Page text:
|Appears in Collections:||Psychology eTheses|
|Title:||I am the boss of me: The executive function of self-awareness in 3- and 4-year-olds|
|Supervisor(s):||Anderson, James Russell|
Campbell, Robin N.
|Publisher:||University of Stirling|
|Abstract:||The current research explored the thesis that cognitive self-recognition might have an executive function in 3- and 4-year-olds. Although it is well established that children recognise themselves in mirrors by the end of infancy, the cognitive and behavioural impact of this capacity has yet to be elucidated. Experiments 1 to 6 showed that preschool children could form and maintain a cognitive link between the self and external stimuli, as a result of which, self-referent stimuli were given mnemonic priority. Experiments 4 to 8 indicated that in tasks involving self-recognition, 3- and 4-year-olds’ ability to process other-referent stimuli was compromised by self-focus. Finally, Experiments 9 and 10 demonstrated that mirror self-recognition increased preschoolers’ tendency to self-regulate, leading them to behave in line with socially accepted standards. Together, these experiments provide novel evidence to confirm that cognitive self-recognition has a role in preschoolers’ performance on tasks requiring memory, attention, inhibition, and planning. This implies that when salient, the self may become the ultimate executer of behaviour. By observing 3- and 4-year-olds’ differential processing of self- and other-referent stimuli we infer the existence of a functionally active, self-reflective agent. Moreover, the role of the self is temporally extended, influencing children’s cognition and behaviour in the past (Experiment 1 to 3), present (Experiments 4 to 8) and future (Experiments 9 to 10). This implies that preschool children may have developed the foundations necessary to build the experience of personal identity.|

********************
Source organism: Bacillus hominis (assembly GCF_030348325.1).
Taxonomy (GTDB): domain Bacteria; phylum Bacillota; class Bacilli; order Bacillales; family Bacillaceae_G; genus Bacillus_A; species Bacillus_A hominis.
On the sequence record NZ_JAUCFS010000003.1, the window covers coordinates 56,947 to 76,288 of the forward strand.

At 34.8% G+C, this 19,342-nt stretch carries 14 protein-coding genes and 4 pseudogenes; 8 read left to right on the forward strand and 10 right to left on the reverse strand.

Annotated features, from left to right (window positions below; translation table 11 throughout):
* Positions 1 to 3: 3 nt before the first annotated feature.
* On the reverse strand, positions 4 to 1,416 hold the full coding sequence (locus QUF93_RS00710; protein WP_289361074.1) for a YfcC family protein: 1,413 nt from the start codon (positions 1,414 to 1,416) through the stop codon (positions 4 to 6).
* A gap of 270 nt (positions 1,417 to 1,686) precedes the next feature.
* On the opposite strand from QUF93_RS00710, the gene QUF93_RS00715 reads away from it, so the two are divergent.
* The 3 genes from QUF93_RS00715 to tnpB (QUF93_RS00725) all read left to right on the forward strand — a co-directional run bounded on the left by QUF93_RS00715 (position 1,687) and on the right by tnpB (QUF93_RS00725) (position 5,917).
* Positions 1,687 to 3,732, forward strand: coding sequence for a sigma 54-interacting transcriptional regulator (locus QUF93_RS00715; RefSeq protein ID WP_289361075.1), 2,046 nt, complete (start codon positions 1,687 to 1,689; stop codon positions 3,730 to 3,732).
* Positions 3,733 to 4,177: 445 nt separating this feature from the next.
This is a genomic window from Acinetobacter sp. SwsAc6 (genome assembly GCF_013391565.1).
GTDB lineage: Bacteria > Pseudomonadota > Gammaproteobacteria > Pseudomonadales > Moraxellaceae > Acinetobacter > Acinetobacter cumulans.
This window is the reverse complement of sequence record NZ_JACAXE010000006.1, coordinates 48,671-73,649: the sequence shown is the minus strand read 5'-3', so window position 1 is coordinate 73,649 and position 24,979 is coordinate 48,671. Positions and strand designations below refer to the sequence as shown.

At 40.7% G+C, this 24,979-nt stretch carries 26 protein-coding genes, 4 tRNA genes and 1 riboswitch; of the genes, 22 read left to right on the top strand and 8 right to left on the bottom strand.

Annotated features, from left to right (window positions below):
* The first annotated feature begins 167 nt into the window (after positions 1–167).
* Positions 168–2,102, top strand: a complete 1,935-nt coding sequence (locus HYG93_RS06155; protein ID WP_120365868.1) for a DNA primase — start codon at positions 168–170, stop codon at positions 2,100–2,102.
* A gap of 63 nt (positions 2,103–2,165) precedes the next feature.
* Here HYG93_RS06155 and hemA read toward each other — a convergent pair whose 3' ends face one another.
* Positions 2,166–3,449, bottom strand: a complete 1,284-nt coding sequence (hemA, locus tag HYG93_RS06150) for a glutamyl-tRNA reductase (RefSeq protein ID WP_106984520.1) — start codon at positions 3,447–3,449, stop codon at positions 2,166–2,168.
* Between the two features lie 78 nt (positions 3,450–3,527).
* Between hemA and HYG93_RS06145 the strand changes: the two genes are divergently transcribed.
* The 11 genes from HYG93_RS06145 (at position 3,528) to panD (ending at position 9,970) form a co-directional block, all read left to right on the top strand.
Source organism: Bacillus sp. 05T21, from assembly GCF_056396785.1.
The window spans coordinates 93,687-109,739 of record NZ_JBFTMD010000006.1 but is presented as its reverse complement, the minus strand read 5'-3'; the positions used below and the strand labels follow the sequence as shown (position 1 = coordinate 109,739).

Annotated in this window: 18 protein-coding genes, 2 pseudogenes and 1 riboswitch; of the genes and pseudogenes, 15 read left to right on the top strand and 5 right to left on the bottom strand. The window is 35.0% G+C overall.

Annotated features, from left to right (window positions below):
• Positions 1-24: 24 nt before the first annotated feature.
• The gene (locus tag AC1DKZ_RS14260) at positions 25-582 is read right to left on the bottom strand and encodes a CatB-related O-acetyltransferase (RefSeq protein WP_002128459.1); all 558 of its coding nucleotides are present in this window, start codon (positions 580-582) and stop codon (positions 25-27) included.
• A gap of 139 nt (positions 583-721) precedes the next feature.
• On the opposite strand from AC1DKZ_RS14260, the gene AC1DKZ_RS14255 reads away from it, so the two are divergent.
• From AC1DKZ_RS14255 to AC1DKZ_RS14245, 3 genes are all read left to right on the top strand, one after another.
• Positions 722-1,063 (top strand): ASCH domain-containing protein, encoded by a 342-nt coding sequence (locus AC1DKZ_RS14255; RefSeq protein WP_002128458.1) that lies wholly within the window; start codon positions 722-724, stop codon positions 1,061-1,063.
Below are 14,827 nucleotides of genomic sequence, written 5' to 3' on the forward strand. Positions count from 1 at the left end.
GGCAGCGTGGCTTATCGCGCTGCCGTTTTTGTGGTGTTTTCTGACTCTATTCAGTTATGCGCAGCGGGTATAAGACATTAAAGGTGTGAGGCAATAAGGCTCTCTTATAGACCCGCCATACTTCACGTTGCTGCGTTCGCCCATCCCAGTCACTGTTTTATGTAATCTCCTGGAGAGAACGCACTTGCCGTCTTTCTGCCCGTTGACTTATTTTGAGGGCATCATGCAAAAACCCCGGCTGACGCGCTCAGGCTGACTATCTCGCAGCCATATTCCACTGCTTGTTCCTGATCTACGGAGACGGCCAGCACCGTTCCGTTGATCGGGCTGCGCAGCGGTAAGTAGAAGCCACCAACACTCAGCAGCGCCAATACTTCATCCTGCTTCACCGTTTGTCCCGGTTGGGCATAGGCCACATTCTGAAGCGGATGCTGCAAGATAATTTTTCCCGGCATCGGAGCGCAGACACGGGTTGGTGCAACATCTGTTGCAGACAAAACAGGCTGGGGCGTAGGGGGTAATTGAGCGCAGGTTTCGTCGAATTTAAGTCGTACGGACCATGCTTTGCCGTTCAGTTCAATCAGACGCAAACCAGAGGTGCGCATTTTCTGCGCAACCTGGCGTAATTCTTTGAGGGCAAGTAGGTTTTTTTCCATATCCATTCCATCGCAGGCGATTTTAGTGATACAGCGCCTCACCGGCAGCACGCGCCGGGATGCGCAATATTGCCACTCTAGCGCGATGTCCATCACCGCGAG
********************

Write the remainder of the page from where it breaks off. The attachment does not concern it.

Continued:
|Type:||Thesis or Dissertation|
|Affiliation:||School of Natural Sciences|
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